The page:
Censorship-Free Social Network AKASHA Aims to Tackle Internet Censorship With Blockchain Technology
As a followup to the previous report, AKASHA CEO Mihai Alisie spoke to Bitcoin Magazine and said that the idea behind creating a blockchain-based social network came to him and his team as they were looking for ways to use existing technologies such as Ethereum and IPFS to solve bigger problems.
The team eventually decided to select the issue of internet censorship as the problem to tackle, and the best way to address the issue, according to Alisie, was to build a better channel of expression in the form of a decentralized publishing platform.
“It started with the search for a really big problem that could be solved now that we have technologies like Ethereum and IPFS. This is how I ended up picking internet censorship as the problem to tackle and I figured that the best way to do it is by building a better channel of expression in the form of a decentralized publishing platform,” Alisie said.
Talking about censorship and how popular social media networks fail to uphold the idea of freedom of expression, Alisie said that the centralized architecture of popular social networks puts them in a situation where complying with censorship laws and regulations becomes necessary for them to stay in business.
“I am not implying that there’s necessarily some sort of evil agenda at play here, but we have seen numerous times how established companies have to comply with certain requests if they want to stay in business,” Alisie wrote in a blog post.
"It just so happens that some of those requests involve censorship, and the root problem here is the information architecture used. This centralized architecture enables the companies to honor such obnoxious requests in the first place.”
According to Alisie, the team initially worked on developing AKASHA into something like a decentralized WordPress, but the project gradually evolved into something more interconnected and social that could be compared to a decentralized Medium or Reddit.
The team started developing a prototype of their platform last year using Ethereum, IPFS and the Meteor app development platform. But according to Alisie, Meteor was replaced by Electron, React and Node.js as it was not suitable for building what they had in mind.
How It Works
According to Alisie, when a user publishes an entry on AKASHA, an IPFS hash gets broadcasted to his or her network of followers. The IPFS hash then declares where interested people can access the content. No files get uploaded into the network until users start accessing the content.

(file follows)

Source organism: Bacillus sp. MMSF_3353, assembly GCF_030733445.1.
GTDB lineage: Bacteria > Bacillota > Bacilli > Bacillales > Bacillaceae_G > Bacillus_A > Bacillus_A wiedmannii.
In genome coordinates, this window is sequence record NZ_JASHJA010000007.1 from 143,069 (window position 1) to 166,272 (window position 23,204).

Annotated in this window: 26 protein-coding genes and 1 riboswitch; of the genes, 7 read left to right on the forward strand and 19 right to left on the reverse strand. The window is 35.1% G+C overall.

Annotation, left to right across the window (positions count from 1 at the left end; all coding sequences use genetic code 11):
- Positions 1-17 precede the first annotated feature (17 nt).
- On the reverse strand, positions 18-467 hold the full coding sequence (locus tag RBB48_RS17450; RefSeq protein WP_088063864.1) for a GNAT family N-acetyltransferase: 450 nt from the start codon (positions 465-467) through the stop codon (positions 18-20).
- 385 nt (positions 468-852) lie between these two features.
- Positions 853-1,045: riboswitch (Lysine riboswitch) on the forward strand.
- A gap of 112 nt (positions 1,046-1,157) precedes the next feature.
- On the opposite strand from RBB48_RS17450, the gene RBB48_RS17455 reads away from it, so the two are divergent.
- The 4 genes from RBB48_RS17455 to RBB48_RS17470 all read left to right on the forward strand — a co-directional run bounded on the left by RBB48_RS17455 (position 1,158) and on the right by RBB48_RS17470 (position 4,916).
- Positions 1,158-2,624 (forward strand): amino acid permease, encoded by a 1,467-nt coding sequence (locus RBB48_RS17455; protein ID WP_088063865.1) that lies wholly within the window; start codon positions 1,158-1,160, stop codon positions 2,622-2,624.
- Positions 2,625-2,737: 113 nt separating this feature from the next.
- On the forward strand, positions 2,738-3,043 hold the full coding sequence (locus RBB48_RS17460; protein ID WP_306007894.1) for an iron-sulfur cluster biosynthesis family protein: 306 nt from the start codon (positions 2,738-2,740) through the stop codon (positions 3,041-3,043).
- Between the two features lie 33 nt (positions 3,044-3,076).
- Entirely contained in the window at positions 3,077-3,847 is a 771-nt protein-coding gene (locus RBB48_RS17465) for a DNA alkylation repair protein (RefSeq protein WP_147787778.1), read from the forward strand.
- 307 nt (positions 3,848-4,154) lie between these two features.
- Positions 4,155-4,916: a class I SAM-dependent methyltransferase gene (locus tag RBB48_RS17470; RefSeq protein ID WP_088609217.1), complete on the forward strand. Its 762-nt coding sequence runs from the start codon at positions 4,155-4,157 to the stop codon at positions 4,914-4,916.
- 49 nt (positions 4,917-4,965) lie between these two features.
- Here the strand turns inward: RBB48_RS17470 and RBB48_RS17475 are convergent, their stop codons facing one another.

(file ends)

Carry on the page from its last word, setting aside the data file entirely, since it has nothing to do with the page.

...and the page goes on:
Addressing concerns raised about abusive content being shared on a censorship-free social network, Alisie said that AKASHA has a quadratic upvote/downvote mechanism similar to Reddit.
So content that receives upvotes gets featured on the tags/keywords used, while also receiving ETH since it comes bundled with ETH microtransactions. The content that receives downvotes gets buried at the bottom of the keyword or tag used. But now that BTC Relay is live, Alise said that BTC could be used alongside ETH as a default token inside the AKASHA ecosystem as well.
When it comes to communities or groups where a number of people have publishing rights, Alisie said that users will be able to access a “moderated view” and unmoderated view of the content. He said his team will probably come up with a better solution in the beta release while they test current solutions in the alpha stage.
In terms of access speed, Alisie said that unlike centralized publishing platforms, the more people access something on AKASHA the faster it gets.
“If the people who follow you (or the tags you used) read and appreciate the posted content, they ‘pin’ the IPFS content on their local machine and become similar to a BitTorrent seed.
That, in turn, increases the access speed and redundancy of the content. Thanks to the peer-to-peer architecture and technologies used, the more people access something the better and faster it gets ‒ quite opposite to how centralized publishing platforms work."
“I think it’s important to have multiple experiments in the area of social media, and I root for each and every one of them, because the issue we’re tackling is too important for humanity as a whole to get caught in the ‘competitor’ game,” Alisie said.
The company said it will be doing an alpha release of AKASHA in a few weeks, but has not mentioned any specific dates yet. Interested parties can sign up for the alpha release on the AKASHA website.
Editor's note: AKASHA CEO Mihai Alise was one of the original founders of Bitcoin Magazine.